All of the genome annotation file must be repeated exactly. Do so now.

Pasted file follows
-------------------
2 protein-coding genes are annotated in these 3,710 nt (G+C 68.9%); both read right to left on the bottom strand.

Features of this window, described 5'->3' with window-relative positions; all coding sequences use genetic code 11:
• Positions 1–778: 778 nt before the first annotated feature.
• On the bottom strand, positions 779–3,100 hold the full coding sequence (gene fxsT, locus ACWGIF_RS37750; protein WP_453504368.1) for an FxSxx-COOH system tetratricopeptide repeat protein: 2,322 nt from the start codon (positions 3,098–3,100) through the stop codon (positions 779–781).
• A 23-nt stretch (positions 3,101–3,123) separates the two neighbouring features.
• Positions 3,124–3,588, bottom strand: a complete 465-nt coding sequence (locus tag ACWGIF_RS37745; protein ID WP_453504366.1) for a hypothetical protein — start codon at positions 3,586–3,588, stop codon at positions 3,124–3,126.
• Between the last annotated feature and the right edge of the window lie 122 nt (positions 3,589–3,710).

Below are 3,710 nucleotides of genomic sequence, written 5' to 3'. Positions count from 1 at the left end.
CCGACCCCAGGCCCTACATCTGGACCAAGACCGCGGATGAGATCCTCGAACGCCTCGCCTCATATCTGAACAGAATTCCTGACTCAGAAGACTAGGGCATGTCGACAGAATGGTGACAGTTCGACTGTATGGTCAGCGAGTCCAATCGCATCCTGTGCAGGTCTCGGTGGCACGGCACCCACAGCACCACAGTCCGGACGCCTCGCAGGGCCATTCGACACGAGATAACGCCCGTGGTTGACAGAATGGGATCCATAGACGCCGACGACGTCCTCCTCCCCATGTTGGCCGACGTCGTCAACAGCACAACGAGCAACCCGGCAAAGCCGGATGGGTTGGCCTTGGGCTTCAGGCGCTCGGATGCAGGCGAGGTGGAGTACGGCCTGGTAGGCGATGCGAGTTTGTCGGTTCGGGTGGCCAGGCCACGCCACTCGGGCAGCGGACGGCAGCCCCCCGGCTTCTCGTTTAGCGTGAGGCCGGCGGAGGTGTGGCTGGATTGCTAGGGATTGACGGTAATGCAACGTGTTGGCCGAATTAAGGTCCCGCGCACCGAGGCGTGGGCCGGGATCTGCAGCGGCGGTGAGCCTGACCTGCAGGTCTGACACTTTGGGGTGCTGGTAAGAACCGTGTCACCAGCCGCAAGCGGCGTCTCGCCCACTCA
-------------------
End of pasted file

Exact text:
2 protein-coding genes are annotated in these 3,710 nt (G+C 68.9%); both read right to left on the bottom strand.

Features of this window, described 5'->3' with window-relative positions; all coding sequences use genetic code 11:
• Positions 1–778: 778 nt before the first annotated feature.
• On the bottom strand, positions 779–3,100 hold the full coding sequence (gene fxsT, locus ACWGIF_RS37750; protein WP_453504368.1) for an FxSxx-COOH system tetratricopeptide repeat protein: 2,322 nt from the start codon (positions 3,098–3,100) through the stop codon (positions 779–781).
• A 23-nt stretch (positions 3,101–3,123) separates the two neighbouring features.
• Positions 3,124–3,588, bottom strand: a complete 465-nt coding sequence (locus tag ACWGIF_RS37745; protein ID WP_453504366.1) for a hypothetical protein — start codon at positions 3,586–3,588, stop codon at positions 3,124–3,126.
• Between the last annotated feature and the right edge of the window lie 122 nt (positions 3,589–3,710).

Below are 3,710 nucleotides of genomic sequence, written 5' to 3'. Positions count from 1 at the left end.
CCGACCCCAGGCCCTACATCTGGACCAAGACCGCGGATGAGATCCTCGAACGCCTCGCCTCATATCTGAACAGAATTCCTGACTCAGAAGACTAGGGCATGTCGACAGAATGGTGACAGTTCGACTGTATGGTCAGCGAGTCCAATCGCATCCTGTGCAGGTCTCGGTGGCACGGCACCCACAGCACCACAGTCCGGACGCCTCGCAGGGCCATTCGACACGAGATAACGCCCGTGGTTGACAGAATGGGATCCATAGACGCCGACGACGTCCTCCTCCCCATGTTGGCCGACGTCGTCAACAGCACAACGAGCAACCCGGCAAAGCCGGATGGGTTGGCCTTGGGCTTCAGGCGCTCGGATGCAGGCGAGGTGGAGTACGGCCTGGTAGGCGATGCGAGTTTGTCGGTTCGGGTGGCCAGGCCACGCCACTCGGGCAGCGGACGGCAGCCCCCCGGCTTCTCGTTTAGCGTGAGGCCGGCGGAGGTGTGGCTGGATTGCTAGGGATTGACGGTAATGCAACGTGTTGGCCGAATTAAGGTCCCGCGCACCGAGGCGTGGGCCGGGATCTGCAGCGGCGGTGAGCCTGACCTGCAGGTCTGACACTTTGGGGTGCTGGTAAGAACCGTGTCACCAGCCGCAAGCGGCGTCTCGCCCACTCA